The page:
This fundamentally anti-intellectual approach also failed to produce results.  Scores on our National Assessment of Educational Progress (NAEP) have largely remained flat and in some instances have gone down. What’s more, students aren’t even retaining what we are demanding they regurgitate.  For example, a survey in 2016 revealed that one-third of Americans cannot name any of the three branches of our government, and half do not know the number of US Senators.

(Apparently our elected officials aren’t much better: newly-elected Senator Tommy Tuberville of Alabama, a public school graduate and a Republican, recently incorrectly identified the three branches of our government as the White House, the Senate, and the House of Representatives.)

Reducing kids to test scores has produced generations of graduates whose teachers and curriculum did not help them develop the habit of asking questions, digging deep, or discovering and following their passion. Because of how they were treated in school, many Americans have not grown into curious, socially conscious adults.

While Donald Trump embraced those he called ‘the poorly educated,’ that’s the incorrect term. These men and women are not ‘poorly educated,’ ‘undereducated,’ or ‘uneducated.’ They have been miseducated, an important distinction. For the most part, their schools have treated them as objects, as empty vessels to pour information into so it can be regurgitated back on tests.

The sorting process also produces elitists who feel superior to the largely invisible ‘losers’ from their school days.  Arguably, those chickens came home to roost in the 2016 Presidential election.  Candidate Clinton’s calling Trump supporters ‘A Bucket of Deplorables‘ probably cost her the Presidency in 2016.  But in all likelihood she was speaking her personal truth, because, after all, her public school had identified her as a ‘winner,‘ one of the elite. It’s perfectly understandable that she had trouble identifying with people who had been energized by Donald Trump.

Sorting is inevitable, because students try out for teams and plays, apply to colleges, and eventually seek employment, but let’s postpone sorting for as long as possible. A new approach to schooling must ask a different question about each young child. Let’s stop asking, “How intelligent are you?”  Let’s ask instead, “How are you intelligent?”   Every child has interests, and those can be tapped and nurtured in schools designed to provide opportunities for children to succeed as they pursue paths of their own choosing. Giving children agency over their education—with appropriate guidance and supervision—will produce graduates better equipped to cope with today’s changing world.  And a larger supply of informed voters!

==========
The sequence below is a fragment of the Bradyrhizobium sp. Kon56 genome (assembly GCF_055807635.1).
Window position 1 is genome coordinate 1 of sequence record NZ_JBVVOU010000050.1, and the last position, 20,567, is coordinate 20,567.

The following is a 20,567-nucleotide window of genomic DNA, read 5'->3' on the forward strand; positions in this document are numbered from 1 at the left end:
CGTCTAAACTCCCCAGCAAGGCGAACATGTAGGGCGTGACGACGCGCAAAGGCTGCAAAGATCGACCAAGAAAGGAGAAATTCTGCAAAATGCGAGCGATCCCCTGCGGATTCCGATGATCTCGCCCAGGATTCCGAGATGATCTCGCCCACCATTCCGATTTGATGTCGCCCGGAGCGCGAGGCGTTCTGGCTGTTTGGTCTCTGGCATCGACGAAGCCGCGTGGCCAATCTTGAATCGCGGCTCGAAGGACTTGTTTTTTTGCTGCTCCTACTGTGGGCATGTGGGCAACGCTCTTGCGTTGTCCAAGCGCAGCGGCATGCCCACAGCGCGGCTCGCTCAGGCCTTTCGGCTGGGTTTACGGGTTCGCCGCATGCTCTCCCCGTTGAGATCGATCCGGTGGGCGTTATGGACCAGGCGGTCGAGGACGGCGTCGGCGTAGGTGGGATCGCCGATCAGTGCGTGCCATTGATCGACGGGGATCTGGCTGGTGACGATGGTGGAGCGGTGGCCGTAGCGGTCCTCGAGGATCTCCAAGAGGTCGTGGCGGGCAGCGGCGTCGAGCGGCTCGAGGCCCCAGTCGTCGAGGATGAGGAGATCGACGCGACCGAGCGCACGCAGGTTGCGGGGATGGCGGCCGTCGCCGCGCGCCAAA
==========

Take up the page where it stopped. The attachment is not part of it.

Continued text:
While a clear majority of voters preferred Joe Biden over Trump, we aren’t out of the woods. The COVID crisis is also an opportunity to reimagine public education. Let’s not spend valuable energy trying to “get back to normal” in education, because, unless we create schools that respect and nurture our children, we run the risk of once again electing a quasi-fascist demagogue. That, I fear, would be the end of the American experiment.

Do Not Commit the 8th Deadly Sin of Indifference

I imagine that almost everyone has at least a passing acquaintance with the Seven Deadly Sins, even if their names don’t roll easily off your tongue. For the record and to jog your memory, the Seven Deadly Sins are pride, greed, lust, envy, gluttony, wrath, and sloth.

If you’re like me, you have known most (maybe all) of them intimately, although hopefully only occasionally.

But my point is not to confess my own transgressions or to list how the current occupant of the White House seems to embody all Seven Sins.

Instead, I hope to convince you that, in this Elections Season, an 8th Deadly Sin is the greatest and most offensive of all. Let’s call this sin ‘Indifference,’ although it is often expressed in other terms, like ‘I’m So Tired of Politics,’ ‘Pandemic Fatigue,’ ‘I’m Sitting Out The Election,’ or even the absurd ‘Trump and Biden are Two Peas in a Pod so I say “A Plague on Both Their Houses.“‘

Indifference is a Cardinal Sin because this November the future of America is at stake. And, make no mistake, we have a clear choice:

between nascent fascism and our representative democracy;

between a narcissist who cares not a whit about anyone but himself and an honest politician whose loyalty to America is unquestioned;

between an ignorant egomaniac who knew but chose not to tell us that the Corona virus was both airborne and lethal and a leader who trusts that Americans can handle any crisis;